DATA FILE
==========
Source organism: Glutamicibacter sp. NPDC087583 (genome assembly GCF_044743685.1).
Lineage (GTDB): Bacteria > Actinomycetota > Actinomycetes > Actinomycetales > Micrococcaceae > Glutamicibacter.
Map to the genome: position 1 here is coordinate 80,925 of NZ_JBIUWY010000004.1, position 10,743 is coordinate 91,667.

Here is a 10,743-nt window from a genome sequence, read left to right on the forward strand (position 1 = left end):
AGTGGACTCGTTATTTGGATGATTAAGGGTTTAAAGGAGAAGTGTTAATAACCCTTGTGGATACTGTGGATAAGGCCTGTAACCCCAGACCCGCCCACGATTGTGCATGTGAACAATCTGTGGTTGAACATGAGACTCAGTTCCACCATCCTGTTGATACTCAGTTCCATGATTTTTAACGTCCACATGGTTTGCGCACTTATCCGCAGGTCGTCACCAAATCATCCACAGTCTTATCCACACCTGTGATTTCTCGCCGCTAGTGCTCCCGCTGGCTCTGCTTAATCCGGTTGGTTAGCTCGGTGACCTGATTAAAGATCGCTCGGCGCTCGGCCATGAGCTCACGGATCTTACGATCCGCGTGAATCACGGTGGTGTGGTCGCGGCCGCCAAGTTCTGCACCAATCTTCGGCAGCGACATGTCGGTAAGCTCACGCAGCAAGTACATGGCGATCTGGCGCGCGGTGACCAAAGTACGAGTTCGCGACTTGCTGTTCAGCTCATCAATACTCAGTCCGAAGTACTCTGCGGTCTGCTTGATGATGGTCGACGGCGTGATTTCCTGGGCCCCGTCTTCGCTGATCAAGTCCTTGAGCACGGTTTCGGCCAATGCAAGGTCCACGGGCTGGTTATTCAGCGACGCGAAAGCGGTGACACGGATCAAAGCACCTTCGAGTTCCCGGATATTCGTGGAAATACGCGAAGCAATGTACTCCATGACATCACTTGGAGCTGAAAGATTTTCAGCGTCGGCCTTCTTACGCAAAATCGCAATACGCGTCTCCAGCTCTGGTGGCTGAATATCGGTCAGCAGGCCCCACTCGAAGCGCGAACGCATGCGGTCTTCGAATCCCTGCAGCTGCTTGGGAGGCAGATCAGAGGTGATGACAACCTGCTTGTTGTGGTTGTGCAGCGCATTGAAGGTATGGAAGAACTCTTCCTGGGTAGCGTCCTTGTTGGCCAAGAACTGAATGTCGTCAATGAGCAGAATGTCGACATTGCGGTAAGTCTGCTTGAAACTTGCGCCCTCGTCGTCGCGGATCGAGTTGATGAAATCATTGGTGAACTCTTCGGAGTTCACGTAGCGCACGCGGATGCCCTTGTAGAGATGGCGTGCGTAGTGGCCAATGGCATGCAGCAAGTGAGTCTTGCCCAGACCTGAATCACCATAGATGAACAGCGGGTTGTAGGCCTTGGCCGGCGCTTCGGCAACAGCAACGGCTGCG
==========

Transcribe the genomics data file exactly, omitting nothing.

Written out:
Source organism: Glutamicibacter sp. NPDC087583 (genome assembly GCF_044743685.1).
Lineage (GTDB): Bacteria > Actinomycetota > Actinomycetes > Actinomycetales > Micrococcaceae > Glutamicibacter.
Map to the genome: position 1 here is coordinate 80,925 of NZ_JBIUWY010000004.1, position 10,743 is coordinate 91,667.

Here is a 10,743-nt window from a genome sequence, read left to right on the forward strand (position 1 = left end):
AGTGGACTCGTTATTTGGATGATTAAGGGTTTAAAGGAGAAGTGTTAATAACCCTTGTGGATACTGTGGATAAGGCCTGTAACCCCAGACCCGCCCACGATTGTGCATGTGAACAATCTGTGGTTGAACATGAGACTCAGTTCCACCATCCTGTTGATACTCAGTTCCATGATTTTTAACGTCCACATGGTTTGCGCACTTATCCGCAGGTCGTCACCAAATCATCCACAGTCTTATCCACACCTGTGATTTCTCGCCGCTAGTGCTCCCGCTGGCTCTGCTTAATCCGGTTGGTTAGCTCGGTGACCTGATTAAAGATCGCTCGGCGCTCGGCCATGAGCTCACGGATCTTACGATCCGCGTGAATCACGGTGGTGTGGTCGCGGCCGCCAAGTTCTGCACCAATCTTCGGCAGCGACATGTCGGTAAGCTCACGCAGCAAGTACATGGCGATCTGGCGCGCGGTGACCAAAGTACGAGTTCGCGACTTGCTGTTCAGCTCATCAATACTCAGTCCGAAGTACTCTGCGGTCTGCTTGATGATGGTCGACGGCGTGATTTCCTGGGCCCCGTCTTCGCTGATCAAGTCCTTGAGCACGGTTTCGGCCAATGCAAGGTCCACGGGCTGGTTATTCAGCGACGCGAAAGCGGTGACACGGATCAAAGCACCTTCGAGTTCCCGGATATTCGTGGAAATACGCGAAGCAATGTACTCCATGACATCACTTGGAGCTGAAAGATTTTCAGCGTCGGCCTTCTTACGCAAAATCGCAATACGCGTCTCCAGCTCTGGTGGCTGAATATCGGTCAGCAGGCCCCACTCGAAGCGCGAACGCATGCGGTCTTCGAATCCCTGCAGCTGCTTGGGAGGCAGATCAGAGGTGATGACAACCTGCTTGTTGTGGTTGTGCAGCGCATTGAAGGTATGGAAGAACTCTTCCTGGGTAGCGTCCTTGTTGGCCAAGAACTGAATGTCGTCAATGAGCAGAATGTCGACATTGCGGTAAGTCTGCTTGAAACTTGCGCCCTCGTCGTCGCGGATCGAGTTGATGAAATCATTGGTGAACTCTTCGGAGTTCACGTAGCGCACGCGGATGCCCTTGTAGAGATGGCGTGCGTAGTGGCCAATGGCATGCAGCAAGTGAGTCTTGCCCAGACCTGAATCACCATAGATGAACAGCGGGTTGTAGGCCTTGGCCGGCGCTTCGGCAACAGCAACGGCTGCG